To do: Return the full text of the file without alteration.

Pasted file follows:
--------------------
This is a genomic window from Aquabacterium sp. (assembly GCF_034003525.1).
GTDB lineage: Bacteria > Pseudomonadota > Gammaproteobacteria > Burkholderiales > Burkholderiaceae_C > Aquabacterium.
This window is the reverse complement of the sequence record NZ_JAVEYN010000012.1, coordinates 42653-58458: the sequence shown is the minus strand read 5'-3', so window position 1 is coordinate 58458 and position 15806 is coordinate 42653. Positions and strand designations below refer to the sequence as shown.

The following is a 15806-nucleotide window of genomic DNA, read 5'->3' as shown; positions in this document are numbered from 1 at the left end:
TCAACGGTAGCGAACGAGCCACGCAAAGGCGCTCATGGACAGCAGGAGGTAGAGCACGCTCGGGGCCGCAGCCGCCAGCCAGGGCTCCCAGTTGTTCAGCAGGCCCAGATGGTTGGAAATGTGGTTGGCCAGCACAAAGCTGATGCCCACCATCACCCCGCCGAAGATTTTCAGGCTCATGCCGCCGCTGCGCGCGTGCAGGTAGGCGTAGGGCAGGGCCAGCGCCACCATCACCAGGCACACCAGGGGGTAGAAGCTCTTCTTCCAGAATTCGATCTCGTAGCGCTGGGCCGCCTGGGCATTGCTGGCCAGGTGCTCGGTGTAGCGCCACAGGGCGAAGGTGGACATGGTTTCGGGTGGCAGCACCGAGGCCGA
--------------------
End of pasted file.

This is a genomic window from Aquabacterium sp. (assembly GCF_034003525.1).
GTDB lineage: Bacteria > Pseudomonadota > Gammaproteobacteria > Burkholderiales > Burkholderiaceae_C > Aquabacterium.
This window is the reverse complement of the sequence record NZ_JAVEYN010000012.1, coordinates 42653-58458: the sequence shown is the minus strand read 5'-3', so window position 1 is coordinate 58458 and position 15806 is coordinate 42653. Positions and strand designations below refer to the sequence as shown.

The following is a 15806-nucleotide window of genomic DNA, read 5'->3' as shown; positions in this document are numbered from 1 at the left end:
TCAACGGTAGCGAACGAGCCACGCAAAGGCGCTCATGGACAGCAGGAGGTAGAGCACGCTCGGGGCCGCAGCCGCCAGCCAGGGCTCCCAGTTGTTCAGCAGGCCCAGATGGTTGGAAATGTGGTTGGCCAGCACAAAGCTGATGCCCACCATCACCCCGCCGAAGATTTTCAGGCTCATGCCGCCGCTGCGCGCGTGCAGGTAGGCGTAGGGCAGGGCCAGCGCCACCATCACCAGGCACACCAGGGGGTAGAAGCTCTTCTTCCAGAATTCGATCTCGTAGCGCTGGGCCGCCTGGGCATTGCTGGCCAGGTGCTCGGTGTAGCGCCACAGGGCGAAGGTGGACATGGTTTCGGGTGGCAGCACCGAGGCCGA